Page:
Under an April 2005 accord, the parties to Ivory Coast’s conflict agreed that RTI “must be used in favor of unity and national reconciliation.” This followed international condemnation of the role played by RTI in November 2004, when pro-government forces ousted Yacouba, took over the RTI broadcasting facility, and used radio and television to incite hostility toward foreigners and Ivoirian ethnic groups deemed sympathetic to the rebels.
A particular target was France, the former colonial power, which had destroyed much of the Ivoirian air force in retaliation for the bombing of French forces during government air raids on the northern rebel stronghold of Bouaké in early November. Following the broadcasts, deadly clashes erupted between demonstrators and French peacekeepers in Abidjan. The United Nations condemned the broadcasts, and the government subsequently reinstalled Yacouba and his management team.
Independent observers said that, under Yacouba, RTI’s programming was generally professional. However, international concern about xenophobia in the Ivoirian media continued.
In a report to the U.N. Security Council in September, Secretary-General Kofi Annan said that “incitements to violence, exclusion and intolerance, and calls for a resumption of the armed conflict continued uninterrupted by the Ivorian media, in particular those associated with the ruling party.” The report added that, following massacres in the west of the country in June and the violent incidents in July, some media had also been targeting members of the U.N. mission in Ivory Coast.
Some pro-government politicians and media, such as the FPI daily Notre Voie, have also waged a campaign against France, which they accuse of supporting the rebels. France mediated the first peace agreement following the rebel uprising in 2002. It also sent troops to the country to help oversee the accord.
In mid-July, Ivoirian authorities shut down the FM broadcasts of Radio France Internationale (RFI). The National Council on Communication, an official regulatory body known by its French acronym, CNCA, accused RFI of biased reporting and of citing a U.N. report on civilian massacres that a U.N. mission spokesman later said did not exist. The CNCA ordered RFI to pay a fine of nine million CFA francs (US$16,577) and to broadcast a retraction of its reports “at least five times” once back on the air. RFI stood by its reporting.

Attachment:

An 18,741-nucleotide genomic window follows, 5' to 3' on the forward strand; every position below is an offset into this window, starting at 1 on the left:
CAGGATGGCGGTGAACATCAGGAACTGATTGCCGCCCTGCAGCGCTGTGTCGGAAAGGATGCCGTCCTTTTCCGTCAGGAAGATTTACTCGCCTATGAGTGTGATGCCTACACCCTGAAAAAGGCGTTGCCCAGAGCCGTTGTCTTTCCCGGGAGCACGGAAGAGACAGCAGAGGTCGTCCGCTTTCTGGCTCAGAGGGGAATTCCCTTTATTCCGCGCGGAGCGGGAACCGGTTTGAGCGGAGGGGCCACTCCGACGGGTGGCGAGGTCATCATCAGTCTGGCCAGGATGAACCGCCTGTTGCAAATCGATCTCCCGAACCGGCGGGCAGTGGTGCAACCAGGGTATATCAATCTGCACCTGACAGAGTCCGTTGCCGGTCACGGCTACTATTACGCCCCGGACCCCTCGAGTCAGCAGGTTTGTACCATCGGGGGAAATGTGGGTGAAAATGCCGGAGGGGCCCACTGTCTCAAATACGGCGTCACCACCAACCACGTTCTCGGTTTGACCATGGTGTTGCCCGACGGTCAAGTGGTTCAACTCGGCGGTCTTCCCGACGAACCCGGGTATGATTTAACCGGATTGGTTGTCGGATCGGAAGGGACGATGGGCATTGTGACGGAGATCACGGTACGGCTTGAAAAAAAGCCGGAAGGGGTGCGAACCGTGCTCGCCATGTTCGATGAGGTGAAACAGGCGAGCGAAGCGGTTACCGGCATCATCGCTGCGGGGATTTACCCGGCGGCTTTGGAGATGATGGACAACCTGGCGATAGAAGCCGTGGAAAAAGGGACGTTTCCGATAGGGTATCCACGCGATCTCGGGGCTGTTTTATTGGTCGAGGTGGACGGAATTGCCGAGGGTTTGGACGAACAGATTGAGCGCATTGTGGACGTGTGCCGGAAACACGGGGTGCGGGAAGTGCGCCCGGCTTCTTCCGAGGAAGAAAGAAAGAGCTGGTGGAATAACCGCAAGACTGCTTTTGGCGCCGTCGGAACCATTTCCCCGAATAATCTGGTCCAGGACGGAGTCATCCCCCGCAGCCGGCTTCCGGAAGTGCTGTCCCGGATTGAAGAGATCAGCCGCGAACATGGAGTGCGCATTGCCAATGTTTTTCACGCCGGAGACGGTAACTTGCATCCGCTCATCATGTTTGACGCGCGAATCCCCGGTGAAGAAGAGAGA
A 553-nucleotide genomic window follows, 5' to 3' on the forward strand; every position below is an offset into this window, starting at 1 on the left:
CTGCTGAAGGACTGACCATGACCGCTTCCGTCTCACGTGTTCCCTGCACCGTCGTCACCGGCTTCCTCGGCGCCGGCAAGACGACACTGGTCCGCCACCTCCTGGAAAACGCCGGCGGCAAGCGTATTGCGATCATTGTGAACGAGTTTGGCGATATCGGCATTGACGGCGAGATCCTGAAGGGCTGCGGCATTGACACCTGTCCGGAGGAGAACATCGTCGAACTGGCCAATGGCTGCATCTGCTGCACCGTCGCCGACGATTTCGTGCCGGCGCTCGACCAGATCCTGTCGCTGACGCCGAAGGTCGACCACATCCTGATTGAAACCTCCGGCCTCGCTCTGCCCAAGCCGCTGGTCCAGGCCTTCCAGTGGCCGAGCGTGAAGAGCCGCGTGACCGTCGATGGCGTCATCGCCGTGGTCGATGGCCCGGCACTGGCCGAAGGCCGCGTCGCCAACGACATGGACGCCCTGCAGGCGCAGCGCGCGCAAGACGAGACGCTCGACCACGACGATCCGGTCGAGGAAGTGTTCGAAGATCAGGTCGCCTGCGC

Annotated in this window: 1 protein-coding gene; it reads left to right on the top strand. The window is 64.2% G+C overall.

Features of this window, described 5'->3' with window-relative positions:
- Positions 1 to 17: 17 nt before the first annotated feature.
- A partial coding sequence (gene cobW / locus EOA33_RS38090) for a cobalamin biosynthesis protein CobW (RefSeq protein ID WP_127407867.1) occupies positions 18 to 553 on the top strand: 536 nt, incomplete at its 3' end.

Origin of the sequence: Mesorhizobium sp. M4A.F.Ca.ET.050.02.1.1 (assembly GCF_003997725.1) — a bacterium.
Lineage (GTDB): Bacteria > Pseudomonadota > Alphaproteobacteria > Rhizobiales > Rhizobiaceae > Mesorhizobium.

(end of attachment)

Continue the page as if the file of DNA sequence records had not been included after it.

RFI’s FM broadcasts had been cut off several times before during politically sensitive periods, according to CPJ research. For example, in November 2004, unidentified assailants crippled FM transmissions of international radio stations, including RFI, just before the government conducted air raids on rebel positions in the north.
The murder of RFI correspondent Jean Hélène by an Ivoirian police officer in October 2003 continued to cast a deep pall over journalists working in the country. In a rare instance of justice in an attack on a journalist, the officer was convicted and sentenced to 17 years in jail in early 2004, although no motive for the murder was given. The military court that tried the officer did not make public any finding on whether he acted alone or on the orders of others. Local and international human rights activists continued to protest the court’s finding of “mitigating circumstances” for Hélène’s killer.
The government also came under fire for its failure to solve the case of missing journalist Guy-André Kieffer. Kieffer, a freelance reporter of French and Canadian descent, disappeared from Abidjan in April 2004. At the end of October, Michel Legré, the only named suspect, was released provisionally. Legré, a businessman and brother-in-law of first lady Simone Gbagbo, was the last person known to have seen Kieffer alive. He was charged in 2004 by Ivoirian authorities as an accessory to kidnapping and murder. Kieffer’s body has never been found. A French judge investigating the case also charged Legré with complicity in the journalist’s abduction and confinement.